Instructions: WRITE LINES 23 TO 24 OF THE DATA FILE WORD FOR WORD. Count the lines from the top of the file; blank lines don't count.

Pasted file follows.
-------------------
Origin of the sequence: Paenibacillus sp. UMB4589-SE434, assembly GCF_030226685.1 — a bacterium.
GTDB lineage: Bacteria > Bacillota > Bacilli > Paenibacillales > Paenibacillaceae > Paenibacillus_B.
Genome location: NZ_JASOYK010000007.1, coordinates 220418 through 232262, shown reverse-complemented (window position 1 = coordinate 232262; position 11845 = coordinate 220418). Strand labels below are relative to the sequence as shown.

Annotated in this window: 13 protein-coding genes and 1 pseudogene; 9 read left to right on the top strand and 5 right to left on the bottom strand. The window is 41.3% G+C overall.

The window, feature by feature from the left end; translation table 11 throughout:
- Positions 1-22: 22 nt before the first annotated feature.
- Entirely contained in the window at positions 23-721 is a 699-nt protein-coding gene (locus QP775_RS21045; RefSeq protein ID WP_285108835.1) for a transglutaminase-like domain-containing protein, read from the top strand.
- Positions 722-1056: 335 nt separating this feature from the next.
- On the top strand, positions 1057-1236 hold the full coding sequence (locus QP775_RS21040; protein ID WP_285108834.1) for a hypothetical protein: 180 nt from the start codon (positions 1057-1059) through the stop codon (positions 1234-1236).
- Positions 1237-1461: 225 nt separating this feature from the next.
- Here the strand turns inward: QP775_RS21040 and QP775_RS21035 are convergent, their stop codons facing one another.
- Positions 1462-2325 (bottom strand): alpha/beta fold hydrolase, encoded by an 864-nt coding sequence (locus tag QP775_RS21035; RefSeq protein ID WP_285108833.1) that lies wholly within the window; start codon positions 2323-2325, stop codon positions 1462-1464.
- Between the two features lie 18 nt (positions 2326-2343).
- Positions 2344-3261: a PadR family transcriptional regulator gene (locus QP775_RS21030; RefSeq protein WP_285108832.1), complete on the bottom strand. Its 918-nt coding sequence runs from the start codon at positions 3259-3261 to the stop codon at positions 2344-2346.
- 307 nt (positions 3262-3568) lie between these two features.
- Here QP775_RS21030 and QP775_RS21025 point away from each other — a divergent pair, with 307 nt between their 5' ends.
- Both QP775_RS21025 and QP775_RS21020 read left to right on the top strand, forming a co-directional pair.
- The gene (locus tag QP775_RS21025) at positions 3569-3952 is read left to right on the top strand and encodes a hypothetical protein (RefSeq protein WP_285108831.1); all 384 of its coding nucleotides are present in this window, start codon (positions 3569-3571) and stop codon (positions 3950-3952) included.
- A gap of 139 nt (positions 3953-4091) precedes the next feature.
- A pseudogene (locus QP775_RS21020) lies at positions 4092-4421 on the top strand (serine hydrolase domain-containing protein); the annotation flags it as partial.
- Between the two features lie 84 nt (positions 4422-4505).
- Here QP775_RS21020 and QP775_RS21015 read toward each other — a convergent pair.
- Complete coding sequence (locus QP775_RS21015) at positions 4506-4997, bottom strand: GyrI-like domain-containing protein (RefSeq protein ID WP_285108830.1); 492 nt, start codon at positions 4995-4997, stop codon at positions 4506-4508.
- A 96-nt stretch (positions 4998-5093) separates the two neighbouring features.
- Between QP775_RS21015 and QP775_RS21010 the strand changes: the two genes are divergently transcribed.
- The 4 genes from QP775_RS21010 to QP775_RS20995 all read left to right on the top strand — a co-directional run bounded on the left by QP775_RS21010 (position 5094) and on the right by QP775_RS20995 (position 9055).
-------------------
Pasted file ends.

- Complete coding sequence (locus QP775_RS21015) at positions 4506-4997, bottom strand: GyrI-like domain-containing protein (RefSeq protein ID WP_285108830.1); 492 nt, start codon at positions 4995-4997, stop codon at positions 4506-4508.
- A 96-nt stretch (positions 4998-5093) separates the two neighbouring features.